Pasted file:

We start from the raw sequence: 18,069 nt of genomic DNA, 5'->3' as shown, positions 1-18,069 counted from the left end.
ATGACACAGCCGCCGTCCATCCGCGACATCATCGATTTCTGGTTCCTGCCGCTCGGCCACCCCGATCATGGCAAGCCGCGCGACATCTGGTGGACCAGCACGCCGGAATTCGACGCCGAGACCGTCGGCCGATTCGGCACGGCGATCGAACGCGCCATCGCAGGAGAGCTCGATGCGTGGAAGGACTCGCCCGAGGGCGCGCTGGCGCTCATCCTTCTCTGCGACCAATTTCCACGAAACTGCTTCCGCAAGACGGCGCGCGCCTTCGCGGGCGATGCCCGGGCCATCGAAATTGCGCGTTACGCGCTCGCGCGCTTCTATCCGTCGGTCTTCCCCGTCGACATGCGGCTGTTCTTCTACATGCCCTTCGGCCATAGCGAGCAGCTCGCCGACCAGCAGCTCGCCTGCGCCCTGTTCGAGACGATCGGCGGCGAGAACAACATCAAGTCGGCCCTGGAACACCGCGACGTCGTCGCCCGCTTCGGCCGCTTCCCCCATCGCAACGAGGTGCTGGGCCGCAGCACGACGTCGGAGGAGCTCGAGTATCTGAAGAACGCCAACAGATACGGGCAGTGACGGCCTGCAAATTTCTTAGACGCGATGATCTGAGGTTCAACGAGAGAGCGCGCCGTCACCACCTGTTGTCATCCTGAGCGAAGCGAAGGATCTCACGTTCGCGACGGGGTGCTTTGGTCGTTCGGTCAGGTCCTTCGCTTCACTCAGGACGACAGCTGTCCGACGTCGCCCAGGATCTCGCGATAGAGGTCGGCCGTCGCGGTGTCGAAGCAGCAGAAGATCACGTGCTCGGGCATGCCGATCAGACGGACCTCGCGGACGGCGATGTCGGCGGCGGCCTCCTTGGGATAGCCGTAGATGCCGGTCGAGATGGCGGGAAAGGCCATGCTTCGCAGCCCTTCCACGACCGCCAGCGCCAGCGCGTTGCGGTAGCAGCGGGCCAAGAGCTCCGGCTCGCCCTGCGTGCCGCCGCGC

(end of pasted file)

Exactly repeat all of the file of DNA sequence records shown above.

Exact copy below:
We start from the raw sequence: 18,069 nt of genomic DNA, 5'->3' as shown, positions 1-18,069 counted from the left end.
ATGACACAGCCGCCGTCCATCCGCGACATCATCGATTTCTGGTTCCTGCCGCTCGGCCACCCCGATCATGGCAAGCCGCGCGACATCTGGTGGACCAGCACGCCGGAATTCGACGCCGAGACCGTCGGCCGATTCGGCACGGCGATCGAACGCGCCATCGCAGGAGAGCTCGATGCGTGGAAGGACTCGCCCGAGGGCGCGCTGGCGCTCATCCTTCTCTGCGACCAATTTCCACGAAACTGCTTCCGCAAGACGGCGCGCGCCTTCGCGGGCGATGCCCGGGCCATCGAAATTGCGCGTTACGCGCTCGCGCGCTTCTATCCGTCGGTCTTCCCCGTCGACATGCGGCTGTTCTTCTACATGCCCTTCGGCCATAGCGAGCAGCTCGCCGACCAGCAGCTCGCCTGCGCCCTGTTCGAGACGATCGGCGGCGAGAACAACATCAAGTCGGCCCTGGAACACCGCGACGTCGTCGCCCGCTTCGGCCGCTTCCCCCATCGCAACGAGGTGCTGGGCCGCAGCACGACGTCGGAGGAGCTCGAGTATCTGAAGAACGCCAACAGATACGGGCAGTGACGGCCTGCAAATTTCTTAGACGCGATGATCTGAGGTTCAACGAGAGAGCGCGCCGTCACCACCTGTTGTCATCCTGAGCGAAGCGAAGGATCTCACGTTCGCGACGGGGTGCTTTGGTCGTTCGGTCAGGTCCTTCGCTTCACTCAGGACGACAGCTGTCCGACGTCGCCCAGGATCTCGCGATAGAGGTCGGCCGTCGCGGTGTCGAAGCAGCAGAAGATCACGTGCTCGGGCATGCCGATCAGACGGACCTCGCGGACGGCGATGTCGGCGGCGGCCTCCTTGGGATAGCCGTAGATGCCGGTCGAGATGGCGGGAAAGGCCATGCTTCGCAGCCCTTCCACGACCGCCAGCGCCAGCGCGTTGCGGTAGCAGCGGGCCAAGAGCTCCGGCTCGCCCTGCGTGCCGCCGCGC